- The right to peace.
- Right to development.
- Likewise, the right to a clean environment that we can all enjoy.
The latter is of the utmost importance since we are currently being affected by climate change.
How were the 3 generations of human rights born?
In the year 1977, the Czech citizen by birth and French by nationalization, Karel Vasak proposed the theory of the 3 generations of human rights. This theory is one of the most influential. Based on the ideals of the French Revolution liberty, equality and fraternity, this highly influential theory also has detractors.
Karel Vasak was a human rights expert who was born in Czechoslovakia and studied law in France. During his studies in France Czechoslovakia was invaded by the Soviet Union and that occupation. This caused Karel Vasak to remain in France and acquire French nationality. He worked in the Council of Europe until he reached the position of first secretary of the International Institute of Human Rights in France. He was secretary of the Institute from 1969 to 1980.
This experience made him a benchmark in the field of human rights. Years later he worked at UNESCO as director of the Human Rights Section.
Thanks to his career he was later an advisor to both UNESCO and the World Tourism Organization.
In 1977 he wrote an article that exposed his idea of the 3 generations of human rights. This model was based on the “three generations” model. This model was proposed by Thomas Marshal in the fifties in his essay “Citizenship and Social Class”. Karel Vasak’s article that marked a before and after is called “The Long Struggle for Human Rights”. It was published on page 29 of the magazine called “The UNESCO Courier” in its 30th edition.
With all this journey finely in 1979 he consolidated his theory inspired by the ideals of liberty, equality and fraternity. He is currently a reference in all theoretical analysis related to human rights.
Criticisms of Vasak’s theory.
Although it is one of the greatest references of human rights, it also has some critics. This is one of the drawbacks of the first generation of human rights, freedom. For Vasak, however, human rights were the most valuable thing. He witnessed the invasion of his country and the subjugation of Czech citizens by the Soviet Union.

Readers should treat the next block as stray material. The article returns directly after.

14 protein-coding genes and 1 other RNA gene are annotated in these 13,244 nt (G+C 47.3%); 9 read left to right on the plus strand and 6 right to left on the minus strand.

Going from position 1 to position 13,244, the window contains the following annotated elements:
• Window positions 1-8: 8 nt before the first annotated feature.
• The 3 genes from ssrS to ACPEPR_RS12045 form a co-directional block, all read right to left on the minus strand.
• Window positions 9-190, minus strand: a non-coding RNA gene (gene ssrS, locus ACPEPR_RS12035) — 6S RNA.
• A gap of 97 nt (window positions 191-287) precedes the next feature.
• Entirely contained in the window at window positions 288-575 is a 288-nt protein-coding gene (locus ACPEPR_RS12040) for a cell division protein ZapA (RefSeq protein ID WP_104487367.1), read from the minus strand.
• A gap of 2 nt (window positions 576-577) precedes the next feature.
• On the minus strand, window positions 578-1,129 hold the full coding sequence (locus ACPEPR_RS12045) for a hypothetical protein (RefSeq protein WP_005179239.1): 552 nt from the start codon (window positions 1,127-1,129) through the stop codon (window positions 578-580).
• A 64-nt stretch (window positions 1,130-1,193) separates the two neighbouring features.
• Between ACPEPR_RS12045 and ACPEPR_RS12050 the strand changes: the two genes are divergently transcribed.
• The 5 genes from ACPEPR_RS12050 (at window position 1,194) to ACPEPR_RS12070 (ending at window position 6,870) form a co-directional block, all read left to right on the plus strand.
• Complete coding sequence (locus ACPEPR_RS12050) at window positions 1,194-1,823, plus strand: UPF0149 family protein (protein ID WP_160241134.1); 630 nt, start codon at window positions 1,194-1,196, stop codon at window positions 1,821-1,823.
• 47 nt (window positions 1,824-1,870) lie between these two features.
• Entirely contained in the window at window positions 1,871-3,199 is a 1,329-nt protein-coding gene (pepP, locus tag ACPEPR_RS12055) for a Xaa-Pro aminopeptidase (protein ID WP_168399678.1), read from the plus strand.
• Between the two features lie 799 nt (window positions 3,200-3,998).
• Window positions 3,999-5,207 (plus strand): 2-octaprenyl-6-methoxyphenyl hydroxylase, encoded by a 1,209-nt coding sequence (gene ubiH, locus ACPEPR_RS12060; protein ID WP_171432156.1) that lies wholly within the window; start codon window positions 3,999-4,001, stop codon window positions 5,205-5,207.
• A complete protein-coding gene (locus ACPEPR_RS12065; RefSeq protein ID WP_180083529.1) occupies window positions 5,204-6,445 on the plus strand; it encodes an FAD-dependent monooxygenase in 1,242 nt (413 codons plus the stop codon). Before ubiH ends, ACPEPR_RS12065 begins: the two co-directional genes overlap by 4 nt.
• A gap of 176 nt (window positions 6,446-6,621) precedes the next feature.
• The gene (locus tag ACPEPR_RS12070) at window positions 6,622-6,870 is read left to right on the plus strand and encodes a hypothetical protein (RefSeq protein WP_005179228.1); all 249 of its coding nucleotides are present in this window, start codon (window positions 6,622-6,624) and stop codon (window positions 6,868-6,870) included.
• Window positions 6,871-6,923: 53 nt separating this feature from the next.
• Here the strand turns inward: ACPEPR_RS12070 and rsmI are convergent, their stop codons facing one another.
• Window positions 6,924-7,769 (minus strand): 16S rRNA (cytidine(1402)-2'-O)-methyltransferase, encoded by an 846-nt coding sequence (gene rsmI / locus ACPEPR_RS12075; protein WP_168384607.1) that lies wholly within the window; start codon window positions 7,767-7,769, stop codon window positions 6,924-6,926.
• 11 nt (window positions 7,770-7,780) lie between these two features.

This marked the search for Vasak from the start. This was the inspiration for his full-throated defense of human rights. One of the great problems during the Soviet Union was the suppression of the freedom to oppose the state. This would be what we would classify as first-generation rights.
The truth is that there are countries, ideologies and like-minded people who focus their gaze on collective human rights, ignoring the human being himself. By collectivizing human rights, they cease to be “human” to be ambiguous entities. Human rights are individual, not collective, and must be upheld for every man and woman.
On this basis, authoritarian regimes suppress freedom based on collective rights. As a result, first-generation rights are abolished, for the “benefit” of second- and third-generation rights. You cannot talk about human rights without freedom. That is why many critics of Karel Vasak deny the classification because they give primacy to one or the other.
Those who wish to suppress freedom aspire to put all human rights on the same level… But we are not really human if we are not free to exercise our humanity. The opposite would be a herd of animals cordial to each other, working at the orders of tyrannies.
Generations of rights, a way of approaching to understand them
We can see how rights do not come out of nowhere. These have been the result of the struggle that human beings have undertaken for centuries. Today there is legislation that covers all human rights.
It should be noted that in many countries they are respected. While in others rights violations are committed daily.
There is still a long way to go, and especially in the fulfillment of these rights as such. The task carried out by institutions such as Amnesty International has been arduous in order to respect and guarantee human rights in various countries of the world.
Now, it remains from our spaces to ensure that fundamental human rights are fulfilled. Taking into account that a real change will occur from small actions, which together will form a better future for humanity.